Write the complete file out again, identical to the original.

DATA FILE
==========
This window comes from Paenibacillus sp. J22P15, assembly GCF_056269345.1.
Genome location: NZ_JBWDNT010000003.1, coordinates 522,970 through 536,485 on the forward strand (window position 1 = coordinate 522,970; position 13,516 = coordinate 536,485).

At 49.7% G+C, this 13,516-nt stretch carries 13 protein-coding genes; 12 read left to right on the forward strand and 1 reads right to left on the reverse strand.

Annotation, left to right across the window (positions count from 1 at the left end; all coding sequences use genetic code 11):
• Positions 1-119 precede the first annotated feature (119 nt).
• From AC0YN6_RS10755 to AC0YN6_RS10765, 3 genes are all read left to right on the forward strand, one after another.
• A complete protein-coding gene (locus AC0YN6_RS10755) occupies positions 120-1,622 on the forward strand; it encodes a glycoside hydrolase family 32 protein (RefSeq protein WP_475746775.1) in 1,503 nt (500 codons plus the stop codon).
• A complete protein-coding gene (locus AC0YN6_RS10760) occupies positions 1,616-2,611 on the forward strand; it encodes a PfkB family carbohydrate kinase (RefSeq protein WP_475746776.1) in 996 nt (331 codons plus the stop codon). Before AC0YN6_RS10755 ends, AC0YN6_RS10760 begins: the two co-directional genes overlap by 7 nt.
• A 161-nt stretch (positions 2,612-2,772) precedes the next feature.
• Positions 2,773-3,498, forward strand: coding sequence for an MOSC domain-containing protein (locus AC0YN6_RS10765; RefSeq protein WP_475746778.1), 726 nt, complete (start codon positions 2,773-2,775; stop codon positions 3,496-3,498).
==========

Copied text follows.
This window comes from Paenibacillus sp. J22P15, assembly GCF_056269345.1.
Genome location: NZ_JBWDNT010000003.1, coordinates 522,970 through 536,485 on the forward strand (window position 1 = coordinate 522,970; position 13,516 = coordinate 536,485).

At 49.7% G+C, this 13,516-nt stretch carries 13 protein-coding genes; 12 read left to right on the forward strand and 1 reads right to left on the reverse strand.

Annotation, left to right across the window (positions count from 1 at the left end; all coding sequences use genetic code 11):
• Positions 1-119 precede the first annotated feature (119 nt).
• From AC0YN6_RS10755 to AC0YN6_RS10765, 3 genes are all read left to right on the forward strand, one after another.
• A complete protein-coding gene (locus AC0YN6_RS10755) occupies positions 120-1,622 on the forward strand; it encodes a glycoside hydrolase family 32 protein (RefSeq protein WP_475746775.1) in 1,503 nt (500 codons plus the stop codon).
• A complete protein-coding gene (locus AC0YN6_RS10760) occupies positions 1,616-2,611 on the forward strand; it encodes a PfkB family carbohydrate kinase (RefSeq protein WP_475746776.1) in 996 nt (331 codons plus the stop codon). Before AC0YN6_RS10755 ends, AC0YN6_RS10760 begins: the two co-directional genes overlap by 7 nt.
• A 161-nt stretch (positions 2,612-2,772) precedes the next feature.
• Positions 2,773-3,498, forward strand: coding sequence for an MOSC domain-containing protein (locus AC0YN6_RS10765; RefSeq protein WP_475746778.1), 726 nt, complete (start codon positions 2,773-2,775; stop codon positions 3,496-3,498).